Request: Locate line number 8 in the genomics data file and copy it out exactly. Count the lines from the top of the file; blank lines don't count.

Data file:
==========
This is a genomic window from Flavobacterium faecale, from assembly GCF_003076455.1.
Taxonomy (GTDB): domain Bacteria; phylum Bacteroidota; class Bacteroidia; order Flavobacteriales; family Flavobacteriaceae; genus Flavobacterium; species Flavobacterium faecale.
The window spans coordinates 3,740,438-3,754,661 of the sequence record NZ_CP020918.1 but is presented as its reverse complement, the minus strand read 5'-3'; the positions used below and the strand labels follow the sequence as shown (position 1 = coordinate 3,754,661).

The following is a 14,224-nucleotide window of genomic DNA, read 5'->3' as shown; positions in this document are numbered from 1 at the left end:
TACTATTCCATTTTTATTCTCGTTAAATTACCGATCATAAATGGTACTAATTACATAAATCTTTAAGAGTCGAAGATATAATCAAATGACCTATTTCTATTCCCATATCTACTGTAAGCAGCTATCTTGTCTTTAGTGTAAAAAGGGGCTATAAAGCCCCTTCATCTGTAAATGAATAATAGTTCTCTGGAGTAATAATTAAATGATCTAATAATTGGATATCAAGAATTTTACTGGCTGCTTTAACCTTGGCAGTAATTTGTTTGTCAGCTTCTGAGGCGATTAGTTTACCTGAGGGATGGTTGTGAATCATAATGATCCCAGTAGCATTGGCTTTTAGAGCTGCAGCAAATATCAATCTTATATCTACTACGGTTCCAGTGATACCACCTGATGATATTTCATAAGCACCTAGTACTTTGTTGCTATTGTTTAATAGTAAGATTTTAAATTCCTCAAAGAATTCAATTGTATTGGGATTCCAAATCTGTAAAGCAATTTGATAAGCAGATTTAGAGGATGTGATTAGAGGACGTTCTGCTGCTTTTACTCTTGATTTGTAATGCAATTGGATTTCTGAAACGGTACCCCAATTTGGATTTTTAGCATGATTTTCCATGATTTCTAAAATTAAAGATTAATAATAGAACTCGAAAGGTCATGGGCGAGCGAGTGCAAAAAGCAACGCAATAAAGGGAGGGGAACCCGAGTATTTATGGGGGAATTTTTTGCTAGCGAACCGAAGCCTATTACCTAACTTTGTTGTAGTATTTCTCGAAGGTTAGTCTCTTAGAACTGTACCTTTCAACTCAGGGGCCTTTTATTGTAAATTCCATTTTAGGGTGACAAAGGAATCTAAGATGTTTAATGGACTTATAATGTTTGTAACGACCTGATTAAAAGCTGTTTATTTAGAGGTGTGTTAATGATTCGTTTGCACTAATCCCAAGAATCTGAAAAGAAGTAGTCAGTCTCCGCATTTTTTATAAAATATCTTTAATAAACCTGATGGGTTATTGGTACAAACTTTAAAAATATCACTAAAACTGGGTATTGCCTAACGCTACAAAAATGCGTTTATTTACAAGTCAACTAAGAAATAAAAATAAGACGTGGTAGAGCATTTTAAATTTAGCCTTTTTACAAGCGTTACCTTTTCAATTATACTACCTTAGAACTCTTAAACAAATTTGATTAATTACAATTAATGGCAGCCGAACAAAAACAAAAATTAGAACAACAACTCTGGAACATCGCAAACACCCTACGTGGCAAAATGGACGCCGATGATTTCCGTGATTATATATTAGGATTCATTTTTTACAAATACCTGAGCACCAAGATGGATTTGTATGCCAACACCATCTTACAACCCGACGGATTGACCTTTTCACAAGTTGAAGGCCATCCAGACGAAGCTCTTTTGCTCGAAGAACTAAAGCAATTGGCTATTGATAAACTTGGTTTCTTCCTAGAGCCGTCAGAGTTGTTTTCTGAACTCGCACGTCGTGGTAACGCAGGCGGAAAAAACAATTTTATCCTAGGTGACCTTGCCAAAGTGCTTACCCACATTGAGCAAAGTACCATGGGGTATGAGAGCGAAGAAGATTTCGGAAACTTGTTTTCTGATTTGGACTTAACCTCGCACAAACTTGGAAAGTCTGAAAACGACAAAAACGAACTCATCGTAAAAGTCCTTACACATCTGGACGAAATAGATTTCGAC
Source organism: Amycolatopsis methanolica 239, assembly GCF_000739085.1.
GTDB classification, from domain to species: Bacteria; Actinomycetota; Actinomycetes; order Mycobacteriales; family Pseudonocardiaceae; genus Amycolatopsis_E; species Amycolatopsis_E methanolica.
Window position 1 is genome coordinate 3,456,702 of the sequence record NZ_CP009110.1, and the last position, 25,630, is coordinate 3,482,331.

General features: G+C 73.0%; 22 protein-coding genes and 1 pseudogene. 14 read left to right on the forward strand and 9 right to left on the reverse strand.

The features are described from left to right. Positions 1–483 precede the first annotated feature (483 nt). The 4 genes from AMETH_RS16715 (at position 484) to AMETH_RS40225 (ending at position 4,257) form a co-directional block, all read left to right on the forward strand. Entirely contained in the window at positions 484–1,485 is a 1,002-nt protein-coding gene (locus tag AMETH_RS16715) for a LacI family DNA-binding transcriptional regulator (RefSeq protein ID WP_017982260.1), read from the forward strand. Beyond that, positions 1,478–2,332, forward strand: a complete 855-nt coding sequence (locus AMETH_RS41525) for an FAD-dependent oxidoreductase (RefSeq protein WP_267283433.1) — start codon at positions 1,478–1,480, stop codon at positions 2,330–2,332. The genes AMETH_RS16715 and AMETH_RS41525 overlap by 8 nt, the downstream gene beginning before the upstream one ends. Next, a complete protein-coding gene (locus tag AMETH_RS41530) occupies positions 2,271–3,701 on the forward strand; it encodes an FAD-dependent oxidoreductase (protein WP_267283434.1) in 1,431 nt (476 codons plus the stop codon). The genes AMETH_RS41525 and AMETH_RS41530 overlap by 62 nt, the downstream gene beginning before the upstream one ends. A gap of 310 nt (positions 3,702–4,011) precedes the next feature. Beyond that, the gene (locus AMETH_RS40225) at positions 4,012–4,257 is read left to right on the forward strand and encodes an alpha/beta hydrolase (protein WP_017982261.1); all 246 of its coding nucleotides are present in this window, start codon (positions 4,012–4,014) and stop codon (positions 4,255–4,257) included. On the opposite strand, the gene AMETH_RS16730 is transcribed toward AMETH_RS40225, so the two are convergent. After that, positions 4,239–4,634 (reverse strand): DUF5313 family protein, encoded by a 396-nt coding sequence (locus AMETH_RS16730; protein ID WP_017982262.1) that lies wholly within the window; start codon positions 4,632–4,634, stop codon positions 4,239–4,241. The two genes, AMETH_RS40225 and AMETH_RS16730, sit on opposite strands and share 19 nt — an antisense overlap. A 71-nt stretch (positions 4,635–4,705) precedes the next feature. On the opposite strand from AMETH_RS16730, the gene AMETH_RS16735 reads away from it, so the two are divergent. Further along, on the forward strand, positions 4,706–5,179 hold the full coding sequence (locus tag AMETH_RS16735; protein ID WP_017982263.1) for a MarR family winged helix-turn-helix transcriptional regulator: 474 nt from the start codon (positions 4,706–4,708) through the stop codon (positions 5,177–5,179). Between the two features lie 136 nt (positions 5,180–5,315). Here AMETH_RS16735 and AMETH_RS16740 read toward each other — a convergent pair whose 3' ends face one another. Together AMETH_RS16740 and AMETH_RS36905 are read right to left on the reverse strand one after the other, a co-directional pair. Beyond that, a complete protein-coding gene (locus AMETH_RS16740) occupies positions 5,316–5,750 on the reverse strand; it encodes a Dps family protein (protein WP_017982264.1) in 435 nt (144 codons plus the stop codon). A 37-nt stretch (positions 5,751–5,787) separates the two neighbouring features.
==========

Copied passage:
Window position 1 is genome coordinate 3,456,702 of the sequence record NZ_CP009110.1, and the last position, 25,630, is coordinate 3,482,331.